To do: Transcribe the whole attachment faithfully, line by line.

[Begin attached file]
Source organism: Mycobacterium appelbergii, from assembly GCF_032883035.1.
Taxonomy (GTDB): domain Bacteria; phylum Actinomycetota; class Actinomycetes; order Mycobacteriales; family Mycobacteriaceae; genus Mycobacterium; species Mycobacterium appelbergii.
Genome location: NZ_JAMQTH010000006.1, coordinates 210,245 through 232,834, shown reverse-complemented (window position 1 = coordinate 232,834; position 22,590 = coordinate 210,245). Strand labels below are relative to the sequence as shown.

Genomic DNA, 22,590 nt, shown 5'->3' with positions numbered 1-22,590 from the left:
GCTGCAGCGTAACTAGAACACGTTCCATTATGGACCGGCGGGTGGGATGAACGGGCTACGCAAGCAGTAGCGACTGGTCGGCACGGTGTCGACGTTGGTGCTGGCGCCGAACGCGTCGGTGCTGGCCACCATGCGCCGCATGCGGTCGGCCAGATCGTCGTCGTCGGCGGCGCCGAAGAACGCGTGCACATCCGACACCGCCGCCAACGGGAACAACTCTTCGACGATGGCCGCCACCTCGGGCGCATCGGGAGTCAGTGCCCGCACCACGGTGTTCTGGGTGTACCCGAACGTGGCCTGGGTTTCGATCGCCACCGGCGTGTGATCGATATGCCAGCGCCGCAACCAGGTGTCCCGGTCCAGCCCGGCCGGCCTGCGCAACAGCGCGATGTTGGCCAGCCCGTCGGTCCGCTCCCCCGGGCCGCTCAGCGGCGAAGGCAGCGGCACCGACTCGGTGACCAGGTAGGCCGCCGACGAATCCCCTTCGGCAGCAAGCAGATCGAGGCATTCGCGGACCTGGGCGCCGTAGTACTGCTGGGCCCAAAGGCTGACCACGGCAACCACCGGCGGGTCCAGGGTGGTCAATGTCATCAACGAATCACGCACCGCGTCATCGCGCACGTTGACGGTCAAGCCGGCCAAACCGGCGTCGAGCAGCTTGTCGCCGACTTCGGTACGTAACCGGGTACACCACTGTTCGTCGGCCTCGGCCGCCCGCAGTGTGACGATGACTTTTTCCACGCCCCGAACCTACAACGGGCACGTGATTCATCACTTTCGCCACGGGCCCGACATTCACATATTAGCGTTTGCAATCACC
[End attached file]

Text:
Source organism: Mycobacterium appelbergii, from assembly GCF_032883035.1.
Taxonomy (GTDB): domain Bacteria; phylum Actinomycetota; class Actinomycetes; order Mycobacteriales; family Mycobacteriaceae; genus Mycobacterium; species Mycobacterium appelbergii.
Genome location: NZ_JAMQTH010000006.1, coordinates 210,245 through 232,834, shown reverse-complemented (window position 1 = coordinate 232,834; position 22,590 = coordinate 210,245). Strand labels below are relative to the sequence as shown.

Genomic DNA, 22,590 nt, shown 5'->3' with positions numbered 1-22,590 from the left:
GCTGCAGCGTAACTAGAACACGTTCCATTATGGACCGGCGGGTGGGATGAACGGGCTACGCAAGCAGTAGCGACTGGTCGGCACGGTGTCGACGTTGGTGCTGGCGCCGAACGCGTCGGTGCTGGCCACCATGCGCCGCATGCGGTCGGCCAGATCGTCGTCGTCGGCGGCGCCGAAGAACGCGTGCACATCCGACACCGCCGCCAACGGGAACAACTCTTCGACGATGGCCGCCACCTCGGGCGCATCGGGAGTCAGTGCCCGCACCACGGTGTTCTGGGTGTACCCGAACGTGGCCTGGGTTTCGATCGCCACCGGCGTGTGATCGATATGCCAGCGCCGCAACCAGGTGTCCCGGTCCAGCCCGGCCGGCCTGCGCAACAGCGCGATGTTGGCCAGCCCGTCGGTCCGCTCCCCCGGGCCGCTCAGCGGCGAAGGCAGCGGCACCGACTCGGTGACCAGGTAGGCCGCCGACGAATCCCCTTCGGCAGCAAGCAGATCGAGGCATTCGCGGACCTGGGCGCCGTAGTACTGCTGGGCCCAAAGGCTGACCACGGCAACCACCGGCGGGTCCAGGGTGGTCAATGTCATCAACGAATCACGCACCGCGTCATCGCGCACGTTGACGGTCAAGCCGGCCAAACCGGCGTCGAGCAGCTTGTCGCCGACTTCGGTACGTAACCGGGTACACCACTGTTCGTCGGCCTCGGCCGCCCGCAGTGTGACGATGACTTTTTCCACGCCCCGAACCTACAACGGGCACGTGATTCATCACTTTCGCCACGGGCCCGACATTCACATATTAGCGTTTGCAATCACC